EDITOR's NOTE: Morning Glories #1 will be in stores Wednesday, August 11.
If creator Nick Spencer were selling his latest series, Morning Glories, to a Hollywood executive, he’d have no shortage of pitch phrases available to him. With its blend of high school drama and conspiracy thriller, you could call the concept The Breakfast Club meets The Prisoner, X-Files meets X-Men, or maybe even The Matrix meets Saved by the Bell. However, putting all marketing aside, the best way to describe the debut issue of this series is probably to just say this--it’s good.
The title of the series is a reference to its setting, the Morning Glory Academy, a prestigious boarding school in rural New York. Thanks to a rousing action sequence that opens the book, we quickly learn that the façade of the institution hides many sinister secrets. It seems that the students of the academy are being held captive there against their will as the faculty and administrators seek to exploit their various talents for unknown purposes.
Enter the series’ principal cast, six new students recruited to the school under the premise of great educational opportunity. Spencer clues his audience in on just enough of Morning Glory’s nefarious goings on to give their arrival a hefty dose of dramatic irony, building the tension well as they begin to notice some of the oddities around them. By issue’s end, the cat is pretty much out of the bag for at least one of the students, putting to rest any questions as to whether the series’ plot will fail to move along swiftly.
Though the makeup of the cast is largely an assortment of frequently used high school character types (the superficial pretty girl, the spoiled rich kid, the moody emo one, et cetera), Spencer uses those familiar roles to great effect. Despite the allure of the mysteries of the academy itself, the best part of the issue may be the interaction shared amongst these characters. Some of the early dialogue does suffer from sounding too obviously expository, but by the time all six students are together at the school it fares much better. More than one exchange between these characters caused me to crack a smile in anticipation of seeing their relationships develop.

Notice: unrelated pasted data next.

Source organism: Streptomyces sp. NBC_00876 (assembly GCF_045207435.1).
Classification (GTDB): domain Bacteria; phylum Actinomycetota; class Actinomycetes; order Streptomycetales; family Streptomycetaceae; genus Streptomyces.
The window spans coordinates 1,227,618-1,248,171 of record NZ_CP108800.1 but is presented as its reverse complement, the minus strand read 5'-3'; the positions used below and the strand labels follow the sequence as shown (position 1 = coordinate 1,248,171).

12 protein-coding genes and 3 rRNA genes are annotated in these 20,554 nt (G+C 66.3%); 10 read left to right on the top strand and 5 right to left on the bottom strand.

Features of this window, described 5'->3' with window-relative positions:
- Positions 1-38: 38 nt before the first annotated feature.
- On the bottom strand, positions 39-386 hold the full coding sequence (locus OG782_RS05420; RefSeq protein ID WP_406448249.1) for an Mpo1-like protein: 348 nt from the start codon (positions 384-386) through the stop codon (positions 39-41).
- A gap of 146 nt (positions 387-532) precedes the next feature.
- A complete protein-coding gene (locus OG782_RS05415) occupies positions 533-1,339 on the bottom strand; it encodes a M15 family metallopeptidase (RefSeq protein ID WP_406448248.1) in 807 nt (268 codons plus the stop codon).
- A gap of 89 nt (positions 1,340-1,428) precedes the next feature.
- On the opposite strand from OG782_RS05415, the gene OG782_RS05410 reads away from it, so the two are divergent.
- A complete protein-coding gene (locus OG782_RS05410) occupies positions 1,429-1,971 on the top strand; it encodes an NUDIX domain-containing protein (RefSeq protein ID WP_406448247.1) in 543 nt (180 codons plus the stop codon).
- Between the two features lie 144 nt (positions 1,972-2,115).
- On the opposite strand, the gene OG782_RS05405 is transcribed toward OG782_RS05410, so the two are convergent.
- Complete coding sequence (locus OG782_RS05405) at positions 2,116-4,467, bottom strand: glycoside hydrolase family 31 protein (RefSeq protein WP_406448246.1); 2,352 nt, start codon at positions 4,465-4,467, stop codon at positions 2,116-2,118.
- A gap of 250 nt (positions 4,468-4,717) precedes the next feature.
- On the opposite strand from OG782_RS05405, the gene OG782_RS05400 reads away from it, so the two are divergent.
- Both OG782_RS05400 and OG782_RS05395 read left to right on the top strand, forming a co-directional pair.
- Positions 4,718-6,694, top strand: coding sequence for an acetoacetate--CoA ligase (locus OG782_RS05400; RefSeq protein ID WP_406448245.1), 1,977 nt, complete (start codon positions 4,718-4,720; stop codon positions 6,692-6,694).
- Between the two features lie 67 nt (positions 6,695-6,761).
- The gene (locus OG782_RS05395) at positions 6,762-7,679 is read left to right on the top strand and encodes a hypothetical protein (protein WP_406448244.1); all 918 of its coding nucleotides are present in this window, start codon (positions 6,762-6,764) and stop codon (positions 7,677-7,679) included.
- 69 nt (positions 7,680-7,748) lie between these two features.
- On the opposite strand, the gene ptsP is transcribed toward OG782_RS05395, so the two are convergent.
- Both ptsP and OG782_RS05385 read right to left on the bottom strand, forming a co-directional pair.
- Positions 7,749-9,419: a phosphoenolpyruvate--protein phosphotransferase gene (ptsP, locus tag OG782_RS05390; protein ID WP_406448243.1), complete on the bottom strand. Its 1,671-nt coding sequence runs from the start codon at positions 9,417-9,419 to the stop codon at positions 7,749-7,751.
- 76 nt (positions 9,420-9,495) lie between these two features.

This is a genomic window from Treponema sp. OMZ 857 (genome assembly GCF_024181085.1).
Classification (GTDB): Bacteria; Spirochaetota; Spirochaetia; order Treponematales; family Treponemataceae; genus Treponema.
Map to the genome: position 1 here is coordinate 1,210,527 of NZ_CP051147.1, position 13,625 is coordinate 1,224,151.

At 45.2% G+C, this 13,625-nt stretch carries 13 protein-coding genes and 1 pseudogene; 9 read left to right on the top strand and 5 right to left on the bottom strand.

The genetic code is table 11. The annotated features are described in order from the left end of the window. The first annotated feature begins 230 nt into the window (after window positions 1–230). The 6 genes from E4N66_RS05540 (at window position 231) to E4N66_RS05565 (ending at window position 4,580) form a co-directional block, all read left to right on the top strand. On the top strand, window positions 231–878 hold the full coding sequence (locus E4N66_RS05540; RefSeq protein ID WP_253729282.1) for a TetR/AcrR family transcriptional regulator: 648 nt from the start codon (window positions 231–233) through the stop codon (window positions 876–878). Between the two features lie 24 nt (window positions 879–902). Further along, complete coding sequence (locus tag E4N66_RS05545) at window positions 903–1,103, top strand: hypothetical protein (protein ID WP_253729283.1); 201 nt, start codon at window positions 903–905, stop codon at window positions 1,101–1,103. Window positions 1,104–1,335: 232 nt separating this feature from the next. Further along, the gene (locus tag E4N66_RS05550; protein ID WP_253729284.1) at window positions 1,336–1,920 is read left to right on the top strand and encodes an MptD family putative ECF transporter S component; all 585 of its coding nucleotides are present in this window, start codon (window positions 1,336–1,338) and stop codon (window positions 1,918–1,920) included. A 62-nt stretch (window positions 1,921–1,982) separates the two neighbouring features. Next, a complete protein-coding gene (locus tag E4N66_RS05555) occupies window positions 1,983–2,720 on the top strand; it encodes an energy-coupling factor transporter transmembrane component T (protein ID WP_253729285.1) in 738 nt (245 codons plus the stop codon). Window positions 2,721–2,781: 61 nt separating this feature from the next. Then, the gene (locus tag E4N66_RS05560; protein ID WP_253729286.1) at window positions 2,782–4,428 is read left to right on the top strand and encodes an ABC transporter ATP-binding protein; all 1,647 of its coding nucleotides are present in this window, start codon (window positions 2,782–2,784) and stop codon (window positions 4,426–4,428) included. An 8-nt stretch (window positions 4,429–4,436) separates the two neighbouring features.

Joe Eisma lends a largely generic comic book style to the interior art, which explains why he isn’t the guy they tabbed to do the promotional images or series covers. That artist, Rodin Esquejo, provides highly detailed renderings of the six cast members that really draw out the personality traits that Spencer intended. By contrast, Eisma manages to squeak by in keeping the characters distinguishable, even if none of the females look any less attractive than the girl who is supposed to be the “pretty one.”
Few new writers in the industry seem to be rising in profile as rapidly as Nick Spencer, and Morning Glories stands only to accelerate that trend. If DC and Marvel don’t already have him on their radar, they’re bound to after this one hits the shelves. It’s an exciting first issue with a strong cast that has me really wanting to find out what happens next.
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